Otago Polytechnic turf management students at The Hills last week for the New Zealand PGA, from left Arnold Witteveen, Conner Drake, Hayden Walker, Brook Murphy, Hamish Ross (background), lecturer Gary Smith, Jarrod Kean, Mach Maine, Scott Hansen, lecturer Bob Steel and Kingsley McConnochie. Photo by Olivia Caldwell.
Otago Polytechnic students Robbie Reid and Mike Scott were
grounds-keeping at the Queenstown Events centre last week
when the England Cricket test side played the New Zealand XI.
In all, 13 grounds-keeping interns took care of two of the
most important turfs in the area.
Otago Polytechnic sports turf management students arrived
from Cromwell to manicure The Hills golf course and the
Queenstown Events Centre for the New Zealand PGA tournament
and four-day English cricket match respectively.
Those at The Hills rose every morning at 4.30am and finished
their day's work work at 8.30pm, when the golfers were eating
It is the only two-year internship course offered in New
Zealand and the programme's manager, Gary Smith, said the
sporting frenzy provided a great opportunity for the interns.
''We are exposing these young guys to some top venues.''
Mr Smith said the work was a ''two-way'' thing for the
students and the venue managers, as the more hands on board
He said the class of 13, all males, learned from some of the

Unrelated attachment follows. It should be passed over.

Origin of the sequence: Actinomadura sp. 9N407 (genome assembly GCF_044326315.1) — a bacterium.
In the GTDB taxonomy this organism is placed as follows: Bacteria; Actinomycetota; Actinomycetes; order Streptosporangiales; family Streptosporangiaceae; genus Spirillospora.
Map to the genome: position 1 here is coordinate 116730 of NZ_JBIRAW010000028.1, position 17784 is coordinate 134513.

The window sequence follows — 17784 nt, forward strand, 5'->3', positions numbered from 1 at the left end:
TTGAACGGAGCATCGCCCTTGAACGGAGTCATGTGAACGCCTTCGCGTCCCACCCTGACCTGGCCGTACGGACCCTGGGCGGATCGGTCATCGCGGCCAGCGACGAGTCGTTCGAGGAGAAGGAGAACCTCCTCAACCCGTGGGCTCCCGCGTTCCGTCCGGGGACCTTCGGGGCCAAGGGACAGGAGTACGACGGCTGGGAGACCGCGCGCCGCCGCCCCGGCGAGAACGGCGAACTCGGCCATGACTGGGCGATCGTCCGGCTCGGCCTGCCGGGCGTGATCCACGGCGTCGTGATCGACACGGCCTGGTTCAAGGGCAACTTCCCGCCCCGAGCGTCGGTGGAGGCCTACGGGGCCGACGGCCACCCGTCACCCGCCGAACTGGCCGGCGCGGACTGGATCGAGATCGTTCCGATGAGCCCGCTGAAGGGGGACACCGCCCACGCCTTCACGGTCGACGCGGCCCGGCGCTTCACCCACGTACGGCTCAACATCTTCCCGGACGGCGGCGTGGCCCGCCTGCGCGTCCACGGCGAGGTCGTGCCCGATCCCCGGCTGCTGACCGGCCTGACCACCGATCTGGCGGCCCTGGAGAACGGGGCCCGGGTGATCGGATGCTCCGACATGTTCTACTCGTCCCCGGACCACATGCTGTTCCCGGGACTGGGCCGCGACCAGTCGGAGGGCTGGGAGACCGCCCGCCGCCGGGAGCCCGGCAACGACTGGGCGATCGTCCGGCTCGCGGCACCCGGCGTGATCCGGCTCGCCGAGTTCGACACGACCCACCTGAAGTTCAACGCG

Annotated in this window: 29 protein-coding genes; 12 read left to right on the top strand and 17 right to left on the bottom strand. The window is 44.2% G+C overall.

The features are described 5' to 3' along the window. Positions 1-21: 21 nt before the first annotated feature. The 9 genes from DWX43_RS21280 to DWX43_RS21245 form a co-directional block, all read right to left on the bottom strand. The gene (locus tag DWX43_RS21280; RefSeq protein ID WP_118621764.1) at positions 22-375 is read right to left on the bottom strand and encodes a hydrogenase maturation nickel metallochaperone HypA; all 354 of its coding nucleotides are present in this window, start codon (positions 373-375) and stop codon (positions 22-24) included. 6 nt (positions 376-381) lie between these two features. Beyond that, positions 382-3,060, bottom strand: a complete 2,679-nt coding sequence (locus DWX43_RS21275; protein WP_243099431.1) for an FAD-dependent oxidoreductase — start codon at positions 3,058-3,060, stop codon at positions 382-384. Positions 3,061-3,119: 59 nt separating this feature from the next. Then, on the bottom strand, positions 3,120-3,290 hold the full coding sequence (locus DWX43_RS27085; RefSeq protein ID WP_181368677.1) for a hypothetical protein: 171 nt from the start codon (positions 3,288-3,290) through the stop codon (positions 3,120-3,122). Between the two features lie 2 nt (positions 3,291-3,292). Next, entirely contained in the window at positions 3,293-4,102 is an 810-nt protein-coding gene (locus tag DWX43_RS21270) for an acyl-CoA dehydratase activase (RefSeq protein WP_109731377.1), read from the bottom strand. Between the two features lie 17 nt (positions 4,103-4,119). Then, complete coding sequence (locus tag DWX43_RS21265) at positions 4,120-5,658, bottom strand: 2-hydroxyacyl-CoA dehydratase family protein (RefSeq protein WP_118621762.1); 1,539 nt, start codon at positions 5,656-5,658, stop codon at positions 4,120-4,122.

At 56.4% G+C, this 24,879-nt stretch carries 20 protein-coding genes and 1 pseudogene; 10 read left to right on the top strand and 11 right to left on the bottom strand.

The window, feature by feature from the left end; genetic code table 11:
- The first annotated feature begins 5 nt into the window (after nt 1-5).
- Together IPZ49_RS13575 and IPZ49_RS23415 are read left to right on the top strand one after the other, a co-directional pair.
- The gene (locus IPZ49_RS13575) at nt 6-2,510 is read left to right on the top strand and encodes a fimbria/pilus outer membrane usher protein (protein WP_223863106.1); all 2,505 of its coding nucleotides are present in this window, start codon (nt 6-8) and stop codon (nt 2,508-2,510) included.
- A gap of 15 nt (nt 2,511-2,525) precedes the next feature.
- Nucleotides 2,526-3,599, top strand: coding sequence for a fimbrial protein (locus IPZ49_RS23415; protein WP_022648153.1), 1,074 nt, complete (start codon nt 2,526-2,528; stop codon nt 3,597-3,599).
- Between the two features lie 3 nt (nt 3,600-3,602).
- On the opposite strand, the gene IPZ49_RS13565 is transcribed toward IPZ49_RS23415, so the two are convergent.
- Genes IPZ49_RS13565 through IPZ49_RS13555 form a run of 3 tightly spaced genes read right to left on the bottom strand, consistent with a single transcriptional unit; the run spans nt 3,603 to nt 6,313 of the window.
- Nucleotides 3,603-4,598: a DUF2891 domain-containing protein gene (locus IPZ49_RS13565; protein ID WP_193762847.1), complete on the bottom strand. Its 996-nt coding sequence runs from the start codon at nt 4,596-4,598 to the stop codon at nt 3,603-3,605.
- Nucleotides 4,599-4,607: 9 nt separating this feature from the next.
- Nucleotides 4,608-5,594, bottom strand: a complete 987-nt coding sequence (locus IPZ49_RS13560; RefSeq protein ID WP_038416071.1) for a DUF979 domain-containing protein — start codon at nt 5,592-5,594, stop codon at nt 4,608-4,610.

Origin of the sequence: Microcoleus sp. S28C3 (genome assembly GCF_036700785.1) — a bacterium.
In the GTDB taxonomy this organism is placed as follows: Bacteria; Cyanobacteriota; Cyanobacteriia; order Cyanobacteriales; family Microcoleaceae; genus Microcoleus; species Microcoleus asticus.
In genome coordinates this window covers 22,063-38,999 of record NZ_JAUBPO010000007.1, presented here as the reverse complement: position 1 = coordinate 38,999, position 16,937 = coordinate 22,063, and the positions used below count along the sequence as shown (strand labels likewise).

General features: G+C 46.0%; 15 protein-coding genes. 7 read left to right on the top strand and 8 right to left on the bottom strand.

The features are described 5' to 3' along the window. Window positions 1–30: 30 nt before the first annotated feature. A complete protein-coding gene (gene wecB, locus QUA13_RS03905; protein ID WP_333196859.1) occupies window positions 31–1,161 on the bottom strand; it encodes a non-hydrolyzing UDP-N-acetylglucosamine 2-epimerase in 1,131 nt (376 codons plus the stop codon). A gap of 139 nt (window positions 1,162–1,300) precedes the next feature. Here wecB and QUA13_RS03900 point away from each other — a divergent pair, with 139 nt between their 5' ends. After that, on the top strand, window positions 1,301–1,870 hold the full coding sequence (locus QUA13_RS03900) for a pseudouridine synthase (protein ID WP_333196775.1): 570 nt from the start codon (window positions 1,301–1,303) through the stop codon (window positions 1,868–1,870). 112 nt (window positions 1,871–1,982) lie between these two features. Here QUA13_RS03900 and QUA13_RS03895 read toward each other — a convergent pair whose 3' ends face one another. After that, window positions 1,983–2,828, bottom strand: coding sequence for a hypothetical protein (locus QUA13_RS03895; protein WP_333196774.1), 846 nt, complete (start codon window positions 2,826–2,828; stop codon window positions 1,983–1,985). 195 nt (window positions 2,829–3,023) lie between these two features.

''These people are really focused, passionate guys and it's a
great opportunity to be working alongside them.''
Mr Smith has been involved in the sports turf management
industry for 30 years and running the course since it started
He said the course had a ''learn while you earn'' aspect and
to be a good grounds-keeper not only involved knowing grass,
but also how to communicate well.
Students taking the programme have had opportunities at the
New Zealand Golf Opens held at Gulf Harbour and The Hills,
two PGA's, both at The Hills, and one-day international
Mr Reid, of Christchurch, said the week had been a dream job,
as he had watched preparation at the Queenstown Events Centre
for the cricket.
His duties involved removing the covers in the morning,
gluing his eyes to the cricket from 1.30am until 6pm and then
throwing the covers on.
However, those at The Hills rose early to get ahead of the
professional golfers, who teed off about 7.30am every